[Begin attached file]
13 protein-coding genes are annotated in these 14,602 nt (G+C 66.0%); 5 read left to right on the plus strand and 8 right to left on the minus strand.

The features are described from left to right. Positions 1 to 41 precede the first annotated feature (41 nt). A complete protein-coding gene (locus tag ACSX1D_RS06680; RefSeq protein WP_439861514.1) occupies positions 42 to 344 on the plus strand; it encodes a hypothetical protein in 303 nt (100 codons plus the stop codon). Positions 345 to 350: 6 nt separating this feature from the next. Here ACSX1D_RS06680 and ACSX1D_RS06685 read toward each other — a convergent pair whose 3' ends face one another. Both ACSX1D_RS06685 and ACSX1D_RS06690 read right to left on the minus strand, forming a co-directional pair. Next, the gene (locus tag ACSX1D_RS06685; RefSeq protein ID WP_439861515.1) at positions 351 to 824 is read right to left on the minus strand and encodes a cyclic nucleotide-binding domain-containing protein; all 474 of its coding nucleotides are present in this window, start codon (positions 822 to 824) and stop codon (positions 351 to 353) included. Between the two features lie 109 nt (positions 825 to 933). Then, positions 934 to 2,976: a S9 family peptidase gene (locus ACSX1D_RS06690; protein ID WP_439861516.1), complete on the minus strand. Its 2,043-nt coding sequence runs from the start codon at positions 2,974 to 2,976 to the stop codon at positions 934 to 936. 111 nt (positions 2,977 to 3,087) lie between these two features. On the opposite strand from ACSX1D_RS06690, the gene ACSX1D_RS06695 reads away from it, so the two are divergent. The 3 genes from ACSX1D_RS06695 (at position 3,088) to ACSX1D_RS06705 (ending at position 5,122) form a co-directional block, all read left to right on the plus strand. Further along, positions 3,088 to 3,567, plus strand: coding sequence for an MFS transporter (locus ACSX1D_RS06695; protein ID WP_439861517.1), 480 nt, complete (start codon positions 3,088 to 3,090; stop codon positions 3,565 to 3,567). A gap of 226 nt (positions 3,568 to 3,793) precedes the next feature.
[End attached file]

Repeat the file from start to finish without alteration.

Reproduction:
13 protein-coding genes are annotated in these 14,602 nt (G+C 66.0%); 5 read left to right on the plus strand and 8 right to left on the minus strand.

The features are described from left to right. Positions 1 to 41 precede the first annotated feature (41 nt). A complete protein-coding gene (locus tag ACSX1D_RS06680; RefSeq protein WP_439861514.1) occupies positions 42 to 344 on the plus strand; it encodes a hypothetical protein in 303 nt (100 codons plus the stop codon). Positions 345 to 350: 6 nt separating this feature from the next. Here ACSX1D_RS06680 and ACSX1D_RS06685 read toward each other — a convergent pair whose 3' ends face one another. Both ACSX1D_RS06685 and ACSX1D_RS06690 read right to left on the minus strand, forming a co-directional pair. Next, the gene (locus tag ACSX1D_RS06685; RefSeq protein ID WP_439861515.1) at positions 351 to 824 is read right to left on the minus strand and encodes a cyclic nucleotide-binding domain-containing protein; all 474 of its coding nucleotides are present in this window, start codon (positions 822 to 824) and stop codon (positions 351 to 353) included. Between the two features lie 109 nt (positions 825 to 933). Then, positions 934 to 2,976: a S9 family peptidase gene (locus ACSX1D_RS06690; protein ID WP_439861516.1), complete on the minus strand. Its 2,043-nt coding sequence runs from the start codon at positions 2,974 to 2,976 to the stop codon at positions 934 to 936. 111 nt (positions 2,977 to 3,087) lie between these two features. On the opposite strand from ACSX1D_RS06690, the gene ACSX1D_RS06695 reads away from it, so the two are divergent. The 3 genes from ACSX1D_RS06695 (at position 3,088) to ACSX1D_RS06705 (ending at position 5,122) form a co-directional block, all read left to right on the plus strand. Further along, positions 3,088 to 3,567, plus strand: coding sequence for an MFS transporter (locus ACSX1D_RS06695; protein ID WP_439861517.1), 480 nt, complete (start codon positions 3,088 to 3,090; stop codon positions 3,565 to 3,567). A gap of 226 nt (positions 3,568 to 3,793) precedes the next feature.